These were a new kind of vegetable tuber I tried this year. Originally from South America, they are considered to be one of the ‘lost crops’ of the Incas. You can treat them pretty much like potatoes. I bought five tubers in a sale and they turned out to be very sorry, woe-begotten examples. Nevertheless after chucking one, I planted the rest in the veg. patch, after the frosts and watched their foliage emerge from the ground … and slowly expand across the bed. They are a frost tender crop and are typically lifted a week or two after frosts hit them, giving them enough time to suck back all the goodness into the tubers (which are growing rapidly in that time). Well, this is the return from a single root and, although I haven’t tasted them yet, they look lovely don’t they? Beautiful colours!

oca

Oca tubers

5) Winter honeysuckle

Picked to scent the room for our Christmas meal. What a wonderful shrub!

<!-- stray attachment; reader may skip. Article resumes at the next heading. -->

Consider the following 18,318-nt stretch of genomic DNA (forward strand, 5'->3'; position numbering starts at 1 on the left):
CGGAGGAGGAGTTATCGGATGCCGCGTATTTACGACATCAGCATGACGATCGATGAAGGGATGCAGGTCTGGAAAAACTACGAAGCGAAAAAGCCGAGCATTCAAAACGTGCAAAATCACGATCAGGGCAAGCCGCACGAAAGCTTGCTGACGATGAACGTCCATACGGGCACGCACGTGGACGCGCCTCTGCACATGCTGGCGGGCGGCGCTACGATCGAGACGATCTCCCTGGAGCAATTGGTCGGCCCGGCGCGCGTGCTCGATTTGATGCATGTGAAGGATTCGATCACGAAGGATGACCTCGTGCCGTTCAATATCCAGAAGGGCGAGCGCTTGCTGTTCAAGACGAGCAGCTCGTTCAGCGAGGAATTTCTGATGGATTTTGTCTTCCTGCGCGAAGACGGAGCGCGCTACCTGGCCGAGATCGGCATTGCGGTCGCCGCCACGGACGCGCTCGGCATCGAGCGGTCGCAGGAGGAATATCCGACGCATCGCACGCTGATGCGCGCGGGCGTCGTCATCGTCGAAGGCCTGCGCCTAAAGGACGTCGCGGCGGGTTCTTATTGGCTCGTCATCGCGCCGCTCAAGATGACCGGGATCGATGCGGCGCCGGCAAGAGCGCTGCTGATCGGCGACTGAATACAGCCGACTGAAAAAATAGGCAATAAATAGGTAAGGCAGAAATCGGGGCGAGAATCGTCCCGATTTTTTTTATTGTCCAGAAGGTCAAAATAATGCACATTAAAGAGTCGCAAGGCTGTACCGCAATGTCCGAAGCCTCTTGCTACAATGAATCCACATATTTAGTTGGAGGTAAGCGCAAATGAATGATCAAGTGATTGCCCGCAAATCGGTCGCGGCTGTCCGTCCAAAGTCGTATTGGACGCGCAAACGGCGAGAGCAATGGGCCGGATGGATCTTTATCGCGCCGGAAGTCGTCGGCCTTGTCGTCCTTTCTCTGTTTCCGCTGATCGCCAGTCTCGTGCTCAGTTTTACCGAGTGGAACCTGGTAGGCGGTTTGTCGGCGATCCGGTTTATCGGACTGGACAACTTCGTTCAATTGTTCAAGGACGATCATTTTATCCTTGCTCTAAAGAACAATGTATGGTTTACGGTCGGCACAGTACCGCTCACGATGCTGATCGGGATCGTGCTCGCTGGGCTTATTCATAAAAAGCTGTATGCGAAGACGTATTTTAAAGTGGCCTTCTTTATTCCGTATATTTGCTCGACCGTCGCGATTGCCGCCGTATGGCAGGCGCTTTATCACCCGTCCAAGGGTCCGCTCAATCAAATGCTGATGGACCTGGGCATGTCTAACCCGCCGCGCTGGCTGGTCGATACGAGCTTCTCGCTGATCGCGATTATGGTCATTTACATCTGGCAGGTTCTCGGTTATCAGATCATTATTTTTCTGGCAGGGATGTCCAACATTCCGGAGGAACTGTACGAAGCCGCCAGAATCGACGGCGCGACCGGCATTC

honey

Lonicera fragrantissima … yes it has a delightful scent

6) A new challenge – Growing ironwood from seed

At some point in the last few months I obviously picked the seed pods of an Persian ironwood tree at work and put them in my pocket. Recently, since I’ve been getting through a lot of tissues (!) I managed to pull these cases back out of the depths of those pockets and I discovered that shiny, tooth-like seeds had fallen out. Now I absolutely have to get them to grow! Wish me luck.

sos7

Parrotia persica ‘Vanessa’ seeds

Also, over the last few days seed catalogues for next year have started to pop through the door. Are you ready?

Best Wishes for 2020!

 

About Frogend_dweller